|R E L I E F R I D E R S I N T E R N A T I O N A L|
||November 21st, 2010
If you live in the United States of America, it is easy to take for granted the fact that when you have a tooth ache you can find a well trained dentist nearby to treat you and provide quick relief. On average in the U.S. there is one qualified dentist for every 1,500 people.
In India there is approximately one qualified dentist for every 90,000 people. Three quarters of these dentists are located in urban areas leaving rural populations desperately underserved. This makes living with a toothache a daily and dangerous experience for thousands of people. Out of the 500 patients screened at both of our dental camps on last year's relief rides, only a handful had ever been treated by a dentist.
In Nimaaj, a small rural village in southwestern Rajasthan, people have to travel close to 100 miles to get primary dental care. For a population that does not own cars, and most of whom travel on foot, camel/bullock carts, or local bus services, these types of distances make seeking most dental care unfeasible.
Faced with a lack of primary dental care and no access to toothpaste or toothbrushes, people in rural India rely on local tooth cleaning powders which are extremely abrasive. Over time the enamel is worn off the tooth, leaving teeth hypersensitive and the patient in a lot of pain. Local non-medical remedies are available but these contain tobacco providing temporary relief for the pain but long term addiction and other oral complications over long term use.
The widespread practice in Rajasthan of chewing tobacco and beetle nut has led, according to the World Health Organization, the region to have the highest rates of Oral Submucous Fibrosis in India. This very painful, pre-malignant condition starts with reduced inner cheek elasticity and advances to jaw rigidity to the point where the patient can no longer open their mouth enough to eat.
During this past winter's Relief Rides, under the expert supervision of RRI's Executive Medical Director Dr. Mahesh Aurora and Dental Program Director, Dr. Vivek Chaturvedi, Relief Ride participants helped screen 500 people in Nimaaj and Bordi (another rural village) for primary dental care needs. Dr Chaturvedi and his dental team, consisting of two dentists and a technician, performed 200 dental procedures while our Relief Riders help set up and co-ordinate the dental camp, educate patients on basic oral hygiene and dispense medicines, toothpaste and toothbrushes.
We look forward to returning to Nimaaj on our January 2011 Narlai Relief Ride to follow up with our patients and provide dental care for those in need.
Our February 2011 Sardar Samand Relief Ride will expand the reach of RRI's Dental Program to the remote village of Kherwa located in the semi-arid desert in between Jodhpur and Udaipur in southern Rajasthan.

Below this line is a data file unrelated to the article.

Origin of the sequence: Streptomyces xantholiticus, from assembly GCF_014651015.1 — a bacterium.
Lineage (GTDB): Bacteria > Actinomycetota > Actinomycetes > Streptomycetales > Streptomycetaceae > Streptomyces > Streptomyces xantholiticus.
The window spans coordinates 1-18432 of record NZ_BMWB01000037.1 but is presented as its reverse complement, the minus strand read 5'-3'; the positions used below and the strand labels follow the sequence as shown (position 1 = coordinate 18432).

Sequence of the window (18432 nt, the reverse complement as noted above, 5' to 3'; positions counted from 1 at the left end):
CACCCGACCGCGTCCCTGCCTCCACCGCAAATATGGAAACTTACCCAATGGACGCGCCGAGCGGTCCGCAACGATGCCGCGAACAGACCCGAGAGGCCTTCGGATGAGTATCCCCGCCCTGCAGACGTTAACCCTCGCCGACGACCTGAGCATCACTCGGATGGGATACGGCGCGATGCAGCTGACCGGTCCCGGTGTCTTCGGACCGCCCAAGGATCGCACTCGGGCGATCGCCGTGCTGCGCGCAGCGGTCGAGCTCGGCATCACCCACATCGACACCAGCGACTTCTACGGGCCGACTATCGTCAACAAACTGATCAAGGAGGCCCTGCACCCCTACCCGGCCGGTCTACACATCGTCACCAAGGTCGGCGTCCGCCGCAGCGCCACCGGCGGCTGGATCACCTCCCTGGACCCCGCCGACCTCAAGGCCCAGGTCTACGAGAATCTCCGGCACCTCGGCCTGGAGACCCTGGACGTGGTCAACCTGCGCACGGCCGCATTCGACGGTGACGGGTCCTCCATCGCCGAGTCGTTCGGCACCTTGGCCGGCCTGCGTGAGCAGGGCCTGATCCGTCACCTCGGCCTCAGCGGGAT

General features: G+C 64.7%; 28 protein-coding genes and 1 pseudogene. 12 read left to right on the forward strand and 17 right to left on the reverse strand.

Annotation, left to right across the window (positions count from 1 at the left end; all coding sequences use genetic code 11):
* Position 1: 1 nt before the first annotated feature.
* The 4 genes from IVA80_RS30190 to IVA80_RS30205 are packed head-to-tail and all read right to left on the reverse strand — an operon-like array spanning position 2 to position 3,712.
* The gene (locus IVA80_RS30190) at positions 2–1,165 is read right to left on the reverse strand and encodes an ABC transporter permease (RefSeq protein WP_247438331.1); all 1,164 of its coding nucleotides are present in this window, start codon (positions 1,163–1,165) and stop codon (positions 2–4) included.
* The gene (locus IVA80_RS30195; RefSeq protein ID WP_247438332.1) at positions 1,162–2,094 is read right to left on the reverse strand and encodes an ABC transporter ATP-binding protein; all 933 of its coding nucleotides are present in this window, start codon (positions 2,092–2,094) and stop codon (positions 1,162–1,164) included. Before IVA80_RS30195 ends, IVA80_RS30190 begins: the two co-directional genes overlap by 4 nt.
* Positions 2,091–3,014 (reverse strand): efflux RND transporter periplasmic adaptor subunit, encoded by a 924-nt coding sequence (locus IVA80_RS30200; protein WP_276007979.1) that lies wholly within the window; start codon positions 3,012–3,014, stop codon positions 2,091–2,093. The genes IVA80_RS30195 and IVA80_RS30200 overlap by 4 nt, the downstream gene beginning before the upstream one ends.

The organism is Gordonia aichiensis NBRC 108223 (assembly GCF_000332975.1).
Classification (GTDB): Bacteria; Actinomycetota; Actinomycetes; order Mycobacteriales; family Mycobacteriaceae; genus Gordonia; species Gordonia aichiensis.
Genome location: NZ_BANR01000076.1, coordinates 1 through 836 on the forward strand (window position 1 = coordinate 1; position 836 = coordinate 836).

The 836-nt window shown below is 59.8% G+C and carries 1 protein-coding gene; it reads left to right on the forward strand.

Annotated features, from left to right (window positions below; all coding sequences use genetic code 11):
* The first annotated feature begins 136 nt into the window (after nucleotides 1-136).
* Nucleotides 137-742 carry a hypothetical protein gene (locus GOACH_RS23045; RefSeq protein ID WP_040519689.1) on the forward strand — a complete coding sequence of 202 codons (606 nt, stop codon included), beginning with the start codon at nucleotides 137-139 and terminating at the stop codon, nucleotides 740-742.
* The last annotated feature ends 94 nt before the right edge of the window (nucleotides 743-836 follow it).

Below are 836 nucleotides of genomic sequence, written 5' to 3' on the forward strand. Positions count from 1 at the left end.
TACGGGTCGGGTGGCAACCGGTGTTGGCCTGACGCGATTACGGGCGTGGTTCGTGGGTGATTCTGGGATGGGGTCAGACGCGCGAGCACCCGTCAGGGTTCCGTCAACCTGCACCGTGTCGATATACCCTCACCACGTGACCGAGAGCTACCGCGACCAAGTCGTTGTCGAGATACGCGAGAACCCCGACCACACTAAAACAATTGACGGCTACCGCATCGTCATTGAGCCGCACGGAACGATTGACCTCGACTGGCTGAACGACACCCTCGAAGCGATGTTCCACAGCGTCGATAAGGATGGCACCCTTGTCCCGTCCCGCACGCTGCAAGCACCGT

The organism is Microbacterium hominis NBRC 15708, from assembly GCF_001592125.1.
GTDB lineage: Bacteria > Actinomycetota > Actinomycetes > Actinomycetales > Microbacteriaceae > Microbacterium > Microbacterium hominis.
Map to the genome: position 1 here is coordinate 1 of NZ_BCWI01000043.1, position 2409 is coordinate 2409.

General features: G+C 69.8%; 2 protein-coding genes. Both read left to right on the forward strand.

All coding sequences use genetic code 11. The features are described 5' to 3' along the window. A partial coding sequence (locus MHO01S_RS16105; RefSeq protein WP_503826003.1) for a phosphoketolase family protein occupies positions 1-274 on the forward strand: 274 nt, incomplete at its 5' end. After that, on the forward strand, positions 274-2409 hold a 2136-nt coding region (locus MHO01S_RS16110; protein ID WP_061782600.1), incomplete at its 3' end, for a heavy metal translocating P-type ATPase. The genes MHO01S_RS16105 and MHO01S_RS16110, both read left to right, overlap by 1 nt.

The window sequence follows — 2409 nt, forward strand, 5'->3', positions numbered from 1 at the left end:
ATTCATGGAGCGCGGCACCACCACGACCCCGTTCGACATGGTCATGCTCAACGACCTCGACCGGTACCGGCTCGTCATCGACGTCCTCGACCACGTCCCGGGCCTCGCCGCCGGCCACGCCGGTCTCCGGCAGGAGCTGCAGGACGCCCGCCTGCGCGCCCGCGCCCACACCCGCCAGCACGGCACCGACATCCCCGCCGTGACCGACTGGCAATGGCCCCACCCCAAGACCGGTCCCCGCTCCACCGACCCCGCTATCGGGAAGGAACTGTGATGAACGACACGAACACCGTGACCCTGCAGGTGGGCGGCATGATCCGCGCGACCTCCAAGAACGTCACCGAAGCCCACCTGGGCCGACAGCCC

This is one of many very practical and direct ways that Relief Ride participants positively impact the health and well being of underserved communities in India.
Come join us on a purposeful adventure that promises to be the experience of a life time....
NARLAI RELIEF RIDE: JANUARY 25th - FEBRUARY 7th, 2011
Gain intimate insight into rural India while blending adventure travel and humanitarian service through this culturally diverse region. Meet Rebari villagers and learn about the ecological principles that guide their lives. The next morning provide medical treatments for their children.
SARDAR SAMAND RELIEF RIDE: FEBRUARY 23 - MARCH 9, 2011
This remarkable new itinerary winds itself around the stunning Aravelli mountain range taking us from the lakeside Sardar Samand fort to Kumbalgarh. This is the first time we will ride across this 3300 foot mountain range offering unparalleled vistas of the Thar Desert. Kumbalgarh boasts the world's second longest wall (36 km) built in the 15 century to protect its people. While traversing this stunning landscape
I look forward to the possibility of riding with those of you interested in joining us in India this winter.
Someone asked the Dalai Lama "Why didn't you fight back against the Chinese?"The Dalai Lama looked down, swung his feet just a bit, then looked back up and said with a gentle smile, "Well, war is obsolete, you know. Of course the mind can rationalize fighting back… but the heart, the heart would never understand. Then you would be divided in yourself, the heart and the mind, and the war would be inside you."
Relief Riders International Dental Camp in Bordi, Rajasthan
Dr. Vivek Chaturvedi treating a patient at the RRI Dental camp in Nimaaj, Rajasthan.
Bharat Singh and David Murray preparing to register patients at the Bordi dental camp.
Dr. Aurora and Relief Riders, Nancy Heiser, Liz Habgood and Suzanne Skone preparing and managing medicines for the dispensary table at the Dental camp in Bordi.
Dr. Rajender, Relief Rider Ellie Zalesky and Dr. Krishna prepare to spend the day screening and offering patients dental hygiene solutions at our Dental camp in Bordi, Rajasthan.